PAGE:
Comedian Jeff Ross, the Roastmaster General himself, is returning to Boston on Friday, October 18, to roast his New England fans as only he can. Scheduled to perform at The Wilbur Theatre, Ross is fresh off of the Comedy Central Roast of James Franco and closing out the 2013 Oddball Comedy & Curiosity Festival with Dave Chappelle and Flight of the Conchords.
With season two under his belt of his hugely successful Comedy Central show, “The Burn”, Ross is currently wrapping up filming his role in the upcoming Miramax comedy The Wedding Ringer, which stars Kevin Hart, Josh Gad and Kaley Cuoco. “The Burn” finds Ross joined by a group of fellow comics to skewer the week’s hot topics and head into the field to take aim at public figures and current events. Ross, who has appeared in the last ten Comedy Central Roasts, was also one of the executive producers of the show, and when asked about the show, Ross said “My mission is clear. To rip the world a new as***le one crack at a time.”
Having performed on the Oddball Tour only last month in Mansfield, Massachusetts, Ross is very much looking forward to his return and took the time to chat with the Boston Comedy Scene Examiner on Friday about his October 18 performance.
BCSE: Hey Jeff, how are you?
JR: Good! Thanks for doing this.
BCSE: It's my pleasure. So tell me about The Wedding Ringer.
JR: I'm doing it right now; it's really fun. It will be a really, really funny movie - Kevin Hart, Josh Gad from The Book of Mormon, and Kaley [Cuoco] from The Big Bang Theory. I have a really juicy role and I probably shouldn't say too much, but I do get to sing a little bit in the movie.
BCSE: That's exciting.
JR: I know, I'm learning a new skill. The director, Jeremy Garelick, he thought of me for the role, and he did a lot of the writing on The Hangover, so the movie, I think, is going to be really funny. The script is great.
BCSE: Yeah, everything I keep seeing around production makes it look like a blast.
JR: Yeah, I had a blast. I'm really having a good time on this one. I don't get to do that stuff too much, so this one's a treat.
BCSE: That's awesome, congratulations on that.
JR: Thank you! Thanks Angie.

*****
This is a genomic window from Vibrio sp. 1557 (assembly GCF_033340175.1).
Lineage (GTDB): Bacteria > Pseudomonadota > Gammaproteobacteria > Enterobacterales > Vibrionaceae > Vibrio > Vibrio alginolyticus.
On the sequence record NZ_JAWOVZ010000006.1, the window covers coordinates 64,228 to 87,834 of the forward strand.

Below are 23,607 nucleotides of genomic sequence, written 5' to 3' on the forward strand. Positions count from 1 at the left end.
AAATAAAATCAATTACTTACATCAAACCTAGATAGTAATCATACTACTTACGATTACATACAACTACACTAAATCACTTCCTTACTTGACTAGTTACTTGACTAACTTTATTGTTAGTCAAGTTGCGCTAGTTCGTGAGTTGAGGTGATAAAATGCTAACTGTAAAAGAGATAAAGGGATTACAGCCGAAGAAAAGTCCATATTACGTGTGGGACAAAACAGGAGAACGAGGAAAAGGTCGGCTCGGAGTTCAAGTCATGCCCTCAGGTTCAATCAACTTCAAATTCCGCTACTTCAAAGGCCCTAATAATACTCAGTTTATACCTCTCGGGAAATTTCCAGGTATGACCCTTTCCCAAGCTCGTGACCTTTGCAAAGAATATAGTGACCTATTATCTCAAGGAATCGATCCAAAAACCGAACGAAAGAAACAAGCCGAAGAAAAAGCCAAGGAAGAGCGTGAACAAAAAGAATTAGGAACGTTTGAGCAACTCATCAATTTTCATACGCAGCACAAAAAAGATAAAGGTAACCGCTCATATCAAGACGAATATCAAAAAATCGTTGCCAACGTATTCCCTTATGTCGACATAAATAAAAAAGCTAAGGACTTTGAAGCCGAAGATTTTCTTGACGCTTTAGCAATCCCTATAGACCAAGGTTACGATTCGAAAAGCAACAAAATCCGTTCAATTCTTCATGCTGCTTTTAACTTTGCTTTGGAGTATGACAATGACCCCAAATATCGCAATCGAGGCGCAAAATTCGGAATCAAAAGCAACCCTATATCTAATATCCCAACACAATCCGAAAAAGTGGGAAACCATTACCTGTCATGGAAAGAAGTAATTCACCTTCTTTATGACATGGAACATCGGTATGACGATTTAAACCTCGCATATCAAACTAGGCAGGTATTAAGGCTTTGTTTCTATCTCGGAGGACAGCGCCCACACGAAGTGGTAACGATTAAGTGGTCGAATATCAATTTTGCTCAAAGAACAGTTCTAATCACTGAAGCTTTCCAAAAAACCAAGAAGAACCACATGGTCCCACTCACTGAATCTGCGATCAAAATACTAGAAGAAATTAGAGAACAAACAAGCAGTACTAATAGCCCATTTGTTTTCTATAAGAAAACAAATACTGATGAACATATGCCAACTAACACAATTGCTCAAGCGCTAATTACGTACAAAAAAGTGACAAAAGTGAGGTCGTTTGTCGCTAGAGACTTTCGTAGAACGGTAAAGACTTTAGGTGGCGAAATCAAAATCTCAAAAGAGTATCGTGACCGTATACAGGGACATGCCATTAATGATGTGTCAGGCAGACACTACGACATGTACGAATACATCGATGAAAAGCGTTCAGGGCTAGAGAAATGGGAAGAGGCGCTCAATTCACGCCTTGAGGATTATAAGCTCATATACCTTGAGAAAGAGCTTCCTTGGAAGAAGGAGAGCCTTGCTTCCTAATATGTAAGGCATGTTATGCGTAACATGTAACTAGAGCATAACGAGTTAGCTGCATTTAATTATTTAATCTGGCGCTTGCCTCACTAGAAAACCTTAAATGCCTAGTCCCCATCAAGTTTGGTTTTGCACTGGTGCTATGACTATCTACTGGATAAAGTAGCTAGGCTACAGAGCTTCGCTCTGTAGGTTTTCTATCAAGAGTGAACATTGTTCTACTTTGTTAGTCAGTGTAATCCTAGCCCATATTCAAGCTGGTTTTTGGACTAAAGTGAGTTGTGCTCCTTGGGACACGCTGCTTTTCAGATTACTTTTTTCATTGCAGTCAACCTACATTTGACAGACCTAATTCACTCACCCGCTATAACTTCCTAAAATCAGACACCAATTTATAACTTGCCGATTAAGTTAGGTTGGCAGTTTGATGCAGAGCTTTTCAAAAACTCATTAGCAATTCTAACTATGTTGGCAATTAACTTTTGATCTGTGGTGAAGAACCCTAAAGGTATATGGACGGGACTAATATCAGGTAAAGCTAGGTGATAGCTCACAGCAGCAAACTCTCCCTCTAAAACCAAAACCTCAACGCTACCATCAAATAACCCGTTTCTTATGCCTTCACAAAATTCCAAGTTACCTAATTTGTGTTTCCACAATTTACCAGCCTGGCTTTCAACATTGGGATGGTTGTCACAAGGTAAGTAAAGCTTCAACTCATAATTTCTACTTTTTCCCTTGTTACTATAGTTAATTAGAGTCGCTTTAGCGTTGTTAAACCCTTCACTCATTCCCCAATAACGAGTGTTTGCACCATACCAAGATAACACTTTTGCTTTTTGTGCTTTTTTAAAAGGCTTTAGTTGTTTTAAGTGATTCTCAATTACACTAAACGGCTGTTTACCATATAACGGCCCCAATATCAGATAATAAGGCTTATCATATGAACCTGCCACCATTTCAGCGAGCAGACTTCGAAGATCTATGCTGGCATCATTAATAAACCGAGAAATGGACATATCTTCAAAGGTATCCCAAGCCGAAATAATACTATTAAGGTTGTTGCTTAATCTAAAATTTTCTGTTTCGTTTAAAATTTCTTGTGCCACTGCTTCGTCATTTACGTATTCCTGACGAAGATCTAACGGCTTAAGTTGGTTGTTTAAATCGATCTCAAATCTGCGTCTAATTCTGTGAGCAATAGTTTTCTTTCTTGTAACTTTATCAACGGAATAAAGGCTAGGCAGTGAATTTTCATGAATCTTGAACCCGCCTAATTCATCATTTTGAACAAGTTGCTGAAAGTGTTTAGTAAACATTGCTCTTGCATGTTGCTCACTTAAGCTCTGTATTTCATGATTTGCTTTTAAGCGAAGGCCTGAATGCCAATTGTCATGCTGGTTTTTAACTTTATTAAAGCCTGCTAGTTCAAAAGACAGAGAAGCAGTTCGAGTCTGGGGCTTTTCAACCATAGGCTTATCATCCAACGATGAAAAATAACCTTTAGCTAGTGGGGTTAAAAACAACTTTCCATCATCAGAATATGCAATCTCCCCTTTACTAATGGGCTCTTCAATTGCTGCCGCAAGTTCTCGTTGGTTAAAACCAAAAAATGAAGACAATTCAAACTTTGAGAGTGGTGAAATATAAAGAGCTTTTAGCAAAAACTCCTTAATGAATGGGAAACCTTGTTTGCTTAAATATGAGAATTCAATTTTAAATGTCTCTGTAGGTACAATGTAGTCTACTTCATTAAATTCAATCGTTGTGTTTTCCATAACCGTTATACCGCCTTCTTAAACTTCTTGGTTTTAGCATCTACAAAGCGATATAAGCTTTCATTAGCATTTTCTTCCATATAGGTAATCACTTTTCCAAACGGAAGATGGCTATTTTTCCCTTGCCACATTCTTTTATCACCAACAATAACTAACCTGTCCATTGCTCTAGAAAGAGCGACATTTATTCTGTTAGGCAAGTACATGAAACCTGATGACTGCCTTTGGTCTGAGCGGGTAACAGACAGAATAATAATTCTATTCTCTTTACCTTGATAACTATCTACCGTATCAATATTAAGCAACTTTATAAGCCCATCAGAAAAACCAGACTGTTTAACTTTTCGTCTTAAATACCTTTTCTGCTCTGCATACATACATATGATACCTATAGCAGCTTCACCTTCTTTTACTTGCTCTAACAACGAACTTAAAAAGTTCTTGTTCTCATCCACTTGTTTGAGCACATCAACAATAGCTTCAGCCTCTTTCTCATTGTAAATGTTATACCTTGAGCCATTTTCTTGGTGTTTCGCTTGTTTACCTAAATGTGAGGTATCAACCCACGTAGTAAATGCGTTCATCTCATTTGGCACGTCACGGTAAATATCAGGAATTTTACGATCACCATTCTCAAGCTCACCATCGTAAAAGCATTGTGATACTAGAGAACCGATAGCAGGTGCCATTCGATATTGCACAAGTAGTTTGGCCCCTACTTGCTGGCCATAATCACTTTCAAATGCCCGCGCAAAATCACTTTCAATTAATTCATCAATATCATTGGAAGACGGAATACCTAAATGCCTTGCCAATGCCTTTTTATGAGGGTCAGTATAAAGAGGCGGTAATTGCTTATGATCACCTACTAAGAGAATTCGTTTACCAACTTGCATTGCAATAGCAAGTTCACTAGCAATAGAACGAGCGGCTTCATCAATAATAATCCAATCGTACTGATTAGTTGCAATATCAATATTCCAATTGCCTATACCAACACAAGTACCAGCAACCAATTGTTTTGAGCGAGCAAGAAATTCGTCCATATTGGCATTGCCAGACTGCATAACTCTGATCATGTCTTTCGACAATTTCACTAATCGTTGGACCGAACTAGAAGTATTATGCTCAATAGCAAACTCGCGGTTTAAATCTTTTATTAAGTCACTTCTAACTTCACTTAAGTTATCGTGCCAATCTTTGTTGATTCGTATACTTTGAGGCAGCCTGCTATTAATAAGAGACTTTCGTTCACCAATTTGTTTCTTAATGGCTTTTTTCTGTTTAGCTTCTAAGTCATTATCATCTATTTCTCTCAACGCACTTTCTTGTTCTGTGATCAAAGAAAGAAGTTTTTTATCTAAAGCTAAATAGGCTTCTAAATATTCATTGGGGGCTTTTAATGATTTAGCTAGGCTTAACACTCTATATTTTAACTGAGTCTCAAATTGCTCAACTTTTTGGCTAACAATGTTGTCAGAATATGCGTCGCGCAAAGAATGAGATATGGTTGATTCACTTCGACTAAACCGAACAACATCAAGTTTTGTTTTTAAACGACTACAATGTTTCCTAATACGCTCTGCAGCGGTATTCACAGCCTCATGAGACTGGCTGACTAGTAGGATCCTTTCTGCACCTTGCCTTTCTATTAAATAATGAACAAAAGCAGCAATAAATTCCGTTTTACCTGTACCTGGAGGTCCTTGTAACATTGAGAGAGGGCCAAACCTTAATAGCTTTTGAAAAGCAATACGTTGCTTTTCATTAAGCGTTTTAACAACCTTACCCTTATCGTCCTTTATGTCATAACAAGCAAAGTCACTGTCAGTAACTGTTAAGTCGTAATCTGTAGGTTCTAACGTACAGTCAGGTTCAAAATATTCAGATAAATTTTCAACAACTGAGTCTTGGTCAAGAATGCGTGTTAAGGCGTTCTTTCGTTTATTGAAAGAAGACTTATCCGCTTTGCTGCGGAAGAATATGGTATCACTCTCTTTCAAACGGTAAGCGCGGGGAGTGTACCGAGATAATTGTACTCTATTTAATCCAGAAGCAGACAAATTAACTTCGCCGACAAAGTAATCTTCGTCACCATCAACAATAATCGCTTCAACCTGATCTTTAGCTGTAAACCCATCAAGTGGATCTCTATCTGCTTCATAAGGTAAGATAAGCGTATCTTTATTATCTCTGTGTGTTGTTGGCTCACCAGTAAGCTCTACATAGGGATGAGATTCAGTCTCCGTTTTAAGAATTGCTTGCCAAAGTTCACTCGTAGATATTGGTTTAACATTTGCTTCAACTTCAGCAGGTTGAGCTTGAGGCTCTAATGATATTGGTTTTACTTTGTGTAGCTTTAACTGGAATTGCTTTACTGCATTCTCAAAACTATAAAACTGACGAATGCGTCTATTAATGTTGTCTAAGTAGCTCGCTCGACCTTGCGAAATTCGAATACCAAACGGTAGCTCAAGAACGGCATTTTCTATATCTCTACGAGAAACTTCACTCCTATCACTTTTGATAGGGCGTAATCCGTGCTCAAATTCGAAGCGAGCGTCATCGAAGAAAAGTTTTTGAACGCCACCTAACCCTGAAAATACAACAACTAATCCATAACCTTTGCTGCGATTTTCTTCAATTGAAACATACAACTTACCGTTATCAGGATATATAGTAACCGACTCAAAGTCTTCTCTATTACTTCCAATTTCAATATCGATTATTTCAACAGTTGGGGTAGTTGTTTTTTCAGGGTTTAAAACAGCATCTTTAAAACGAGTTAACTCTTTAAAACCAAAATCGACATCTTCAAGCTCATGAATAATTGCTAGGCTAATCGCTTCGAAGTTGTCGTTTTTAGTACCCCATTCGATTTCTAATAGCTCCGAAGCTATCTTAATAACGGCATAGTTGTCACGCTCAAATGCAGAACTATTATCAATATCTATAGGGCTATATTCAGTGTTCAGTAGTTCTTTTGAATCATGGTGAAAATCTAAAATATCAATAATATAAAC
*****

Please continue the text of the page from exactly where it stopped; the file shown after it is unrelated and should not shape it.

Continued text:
BCSE: Pardon the pun, but the burning question that's on everyone's mind - will we see a season three of The Burn?
JR: You know, I still don't know. I hope so, I think so - all signs point positive, but I haven't gotten the pickup yet.
BCSE: Well, hopefully it's a no-brainer and the go ahead and pick that up.
JR: Yeah, I really hope so. I love doing it, and the fans seem to enjoy hearing a weekly roast of whatever's going on in our lives. I really hope they make more.
BCSE: Yeah, your fan base is enormous.
JR; Thank you. Hopefully they'll come out to The Wilbur.
BCSE: Definitely. It was funny; I was thinking the other day how we actually have a Jeff Ross running for City Council here in Boston.
JR: I saw that! Is he a good guy? What's his story?
BCSE: I don't know too much about him, but I'd rather have you run for City Council.
JR: Well there's some jokes I've got to do when I get there, that's good.
BCSE: You should get campaign t-shirts made.
JR: Yeah, the real Jeff Ross.
BCSE: So in all of the roasting and burning that you do, have you ever had it backfire?
JR: Oh boy...you know, I've been pretty lucky. I'm really careful about vetting my subjects. You always want to roast somebody that volunteers and who is a really good sport. Every now and then when I try roasting the audience - which I'm going to do at The Wilbur and take volunteers - they take it very, very well. But every now and then I do get punched or slapped or kicked. So if you're reading this, and you've always wanted to get roasted or see a roast, I highly suggest you come and push your friends up on stage.